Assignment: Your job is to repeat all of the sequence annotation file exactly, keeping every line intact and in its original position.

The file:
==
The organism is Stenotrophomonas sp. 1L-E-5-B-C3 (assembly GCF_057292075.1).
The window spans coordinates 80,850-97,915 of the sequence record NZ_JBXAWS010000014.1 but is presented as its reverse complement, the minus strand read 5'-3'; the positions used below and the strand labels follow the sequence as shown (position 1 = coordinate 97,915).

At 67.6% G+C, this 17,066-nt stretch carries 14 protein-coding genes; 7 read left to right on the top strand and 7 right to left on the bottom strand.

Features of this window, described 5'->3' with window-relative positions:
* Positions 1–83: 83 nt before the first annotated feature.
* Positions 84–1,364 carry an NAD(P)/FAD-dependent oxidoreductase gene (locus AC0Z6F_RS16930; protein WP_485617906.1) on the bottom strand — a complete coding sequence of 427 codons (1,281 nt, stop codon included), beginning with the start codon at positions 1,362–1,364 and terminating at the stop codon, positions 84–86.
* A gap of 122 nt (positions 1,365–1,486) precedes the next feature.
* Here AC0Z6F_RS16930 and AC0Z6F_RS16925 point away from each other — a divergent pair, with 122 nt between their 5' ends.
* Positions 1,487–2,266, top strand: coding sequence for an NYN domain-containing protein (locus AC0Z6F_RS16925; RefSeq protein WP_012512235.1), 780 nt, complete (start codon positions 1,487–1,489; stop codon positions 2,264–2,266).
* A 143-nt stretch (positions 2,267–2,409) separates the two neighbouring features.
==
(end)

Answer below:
The organism is Stenotrophomonas sp. 1L-E-5-B-C3 (assembly GCF_057292075.1).
The window spans coordinates 80,850-97,915 of the sequence record NZ_JBXAWS010000014.1 but is presented as its reverse complement, the minus strand read 5'-3'; the positions used below and the strand labels follow the sequence as shown (position 1 = coordinate 97,915).

At 67.6% G+C, this 17,066-nt stretch carries 14 protein-coding genes; 7 read left to right on the top strand and 7 right to left on the bottom strand.

Features of this window, described 5'->3' with window-relative positions:
* Positions 1–83: 83 nt before the first annotated feature.
* Positions 84–1,364 carry an NAD(P)/FAD-dependent oxidoreductase gene (locus AC0Z6F_RS16930; protein WP_485617906.1) on the bottom strand — a complete coding sequence of 427 codons (1,281 nt, stop codon included), beginning with the start codon at positions 1,362–1,364 and terminating at the stop codon, positions 84–86.
* A gap of 122 nt (positions 1,365–1,486) precedes the next feature.
* Here AC0Z6F_RS16930 and AC0Z6F_RS16925 point away from each other — a divergent pair, with 122 nt between their 5' ends.
* Positions 1,487–2,266, top strand: coding sequence for an NYN domain-containing protein (locus AC0Z6F_RS16925; RefSeq protein WP_012512235.1), 780 nt, complete (start codon positions 1,487–1,489; stop codon positions 2,264–2,266).
* A 143-nt stretch (positions 2,267–2,409) separates the two neighbouring features.